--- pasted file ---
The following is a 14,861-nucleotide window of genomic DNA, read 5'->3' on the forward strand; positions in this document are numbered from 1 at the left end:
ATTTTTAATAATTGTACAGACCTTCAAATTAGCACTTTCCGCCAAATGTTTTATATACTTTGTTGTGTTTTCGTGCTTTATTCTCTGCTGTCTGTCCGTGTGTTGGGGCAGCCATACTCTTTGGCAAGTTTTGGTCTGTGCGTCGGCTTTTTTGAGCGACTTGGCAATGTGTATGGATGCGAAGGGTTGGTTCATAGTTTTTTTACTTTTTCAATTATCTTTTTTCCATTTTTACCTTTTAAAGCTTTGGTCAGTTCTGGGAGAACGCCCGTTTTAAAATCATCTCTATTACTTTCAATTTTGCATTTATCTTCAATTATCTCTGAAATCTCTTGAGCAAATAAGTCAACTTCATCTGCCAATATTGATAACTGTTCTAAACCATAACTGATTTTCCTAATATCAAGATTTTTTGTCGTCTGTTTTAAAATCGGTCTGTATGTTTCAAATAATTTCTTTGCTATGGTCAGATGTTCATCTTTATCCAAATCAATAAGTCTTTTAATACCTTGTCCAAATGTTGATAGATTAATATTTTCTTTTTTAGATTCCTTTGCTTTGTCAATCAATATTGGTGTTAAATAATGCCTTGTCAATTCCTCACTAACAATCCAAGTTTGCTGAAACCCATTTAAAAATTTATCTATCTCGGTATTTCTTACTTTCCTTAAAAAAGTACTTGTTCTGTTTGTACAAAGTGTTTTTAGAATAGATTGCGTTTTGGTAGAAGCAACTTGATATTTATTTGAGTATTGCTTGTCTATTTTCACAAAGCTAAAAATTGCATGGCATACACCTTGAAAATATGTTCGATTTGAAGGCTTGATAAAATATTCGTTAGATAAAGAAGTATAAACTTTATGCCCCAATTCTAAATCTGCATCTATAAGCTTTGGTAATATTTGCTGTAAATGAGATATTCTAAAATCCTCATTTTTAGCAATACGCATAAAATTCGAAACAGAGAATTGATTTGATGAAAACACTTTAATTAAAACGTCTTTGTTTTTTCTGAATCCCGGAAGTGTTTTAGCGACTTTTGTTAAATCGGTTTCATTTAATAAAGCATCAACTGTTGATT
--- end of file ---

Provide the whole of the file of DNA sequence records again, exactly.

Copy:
The following is a 14,861-nucleotide window of genomic DNA, read 5'->3' on the forward strand; positions in this document are numbered from 1 at the left end:
ATTTTTAATAATTGTACAGACCTTCAAATTAGCACTTTCCGCCAAATGTTTTATATACTTTGTTGTGTTTTCGTGCTTTATTCTCTGCTGTCTGTCCGTGTGTTGGGGCAGCCATACTCTTTGGCAAGTTTTGGTCTGTGCGTCGGCTTTTTTGAGCGACTTGGCAATGTGTATGGATGCGAAGGGTTGGTTCATAGTTTTTTTACTTTTTCAATTATCTTTTTTCCATTTTTACCTTTTAAAGCTTTGGTCAGTTCTGGGAGAACGCCCGTTTTAAAATCATCTCTATTACTTTCAATTTTGCATTTATCTTCAATTATCTCTGAAATCTCTTGAGCAAATAAGTCAACTTCATCTGCCAATATTGATAACTGTTCTAAACCATAACTGATTTTCCTAATATCAAGATTTTTTGTCGTCTGTTTTAAAATCGGTCTGTATGTTTCAAATAATTTCTTTGCTATGGTCAGATGTTCATCTTTATCCAAATCAATAAGTCTTTTAATACCTTGTCCAAATGTTGATAGATTAATATTTTCTTTTTTAGATTCCTTTGCTTTGTCAATCAATATTGGTGTTAAATAATGCCTTGTCAATTCCTCACTAACAATCCAAGTTTGCTGAAACCCATTTAAAAATTTATCTATCTCGGTATTTCTTACTTTCCTTAAAAAAGTACTTGTTCTGTTTGTACAAAGTGTTTTTAGAATAGATTGCGTTTTGGTAGAAGCAACTTGATATTTATTTGAGTATTGCTTGTCTATTTTCACAAAGCTAAAAATTGCATGGCATACACCTTGAAAATATGTTCGATTTGAAGGCTTGATAAAATATTCGTTAGATAAAGAAGTATAAACTTTATGCCCCAATTCTAAATCTGCATCTATAAGCTTTGGTAATATTTGCTGTAAATGAGATATTCTAAAATCCTCATTTTTAGCAATACGCATAAAATTCGAAACAGAGAATTGATTTGATGAAAACACTTTAATTAAAACGTCTTTGTTTTTTCTGAATCCCGGAAGTGTTTTAGCGACTTTTGTTAAATCGGTTTCATTTAATAAAGCATCAACTGTTGATT